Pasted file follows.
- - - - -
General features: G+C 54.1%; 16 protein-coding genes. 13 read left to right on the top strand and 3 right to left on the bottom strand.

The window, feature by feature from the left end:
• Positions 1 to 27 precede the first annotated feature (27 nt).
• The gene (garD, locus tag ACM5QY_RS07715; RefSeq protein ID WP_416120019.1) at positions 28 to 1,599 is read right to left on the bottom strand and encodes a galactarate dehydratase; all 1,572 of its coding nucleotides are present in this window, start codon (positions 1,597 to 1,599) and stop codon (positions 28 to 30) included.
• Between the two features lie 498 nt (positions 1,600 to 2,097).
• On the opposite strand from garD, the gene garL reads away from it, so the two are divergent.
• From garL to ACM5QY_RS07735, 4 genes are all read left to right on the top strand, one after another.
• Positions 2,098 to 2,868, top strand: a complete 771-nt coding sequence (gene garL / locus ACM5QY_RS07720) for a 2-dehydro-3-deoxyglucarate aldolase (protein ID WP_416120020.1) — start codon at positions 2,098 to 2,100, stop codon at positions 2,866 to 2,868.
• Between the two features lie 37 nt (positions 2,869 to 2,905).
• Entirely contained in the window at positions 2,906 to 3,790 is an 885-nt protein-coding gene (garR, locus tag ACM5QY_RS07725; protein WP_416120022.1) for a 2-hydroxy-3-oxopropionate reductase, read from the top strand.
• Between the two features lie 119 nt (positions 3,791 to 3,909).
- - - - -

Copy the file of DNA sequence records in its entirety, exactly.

General features: G+C 54.1%; 16 protein-coding genes. 13 read left to right on the top strand and 3 right to left on the bottom strand.

The window, feature by feature from the left end:
• Positions 1 to 27 precede the first annotated feature (27 nt).
• The gene (garD, locus tag ACM5QY_RS07715; RefSeq protein ID WP_416120019.1) at positions 28 to 1,599 is read right to left on the bottom strand and encodes a galactarate dehydratase; all 1,572 of its coding nucleotides are present in this window, start codon (positions 1,597 to 1,599) and stop codon (positions 28 to 30) included.
• Between the two features lie 498 nt (positions 1,600 to 2,097).
• On the opposite strand from garD, the gene garL reads away from it, so the two are divergent.
• From garL to ACM5QY_RS07735, 4 genes are all read left to right on the top strand, one after another.
• Positions 2,098 to 2,868, top strand: a complete 771-nt coding sequence (gene garL / locus ACM5QY_RS07720) for a 2-dehydro-3-deoxyglucarate aldolase (protein ID WP_416120020.1) — start codon at positions 2,098 to 2,100, stop codon at positions 2,866 to 2,868.
• Between the two features lie 37 nt (positions 2,869 to 2,905).
• Entirely contained in the window at positions 2,906 to 3,790 is an 885-nt protein-coding gene (garR, locus tag ACM5QY_RS07725; protein WP_416120022.1) for a 2-hydroxy-3-oxopropionate reductase, read from the top strand.
• Between the two features lie 119 nt (positions 3,791 to 3,909).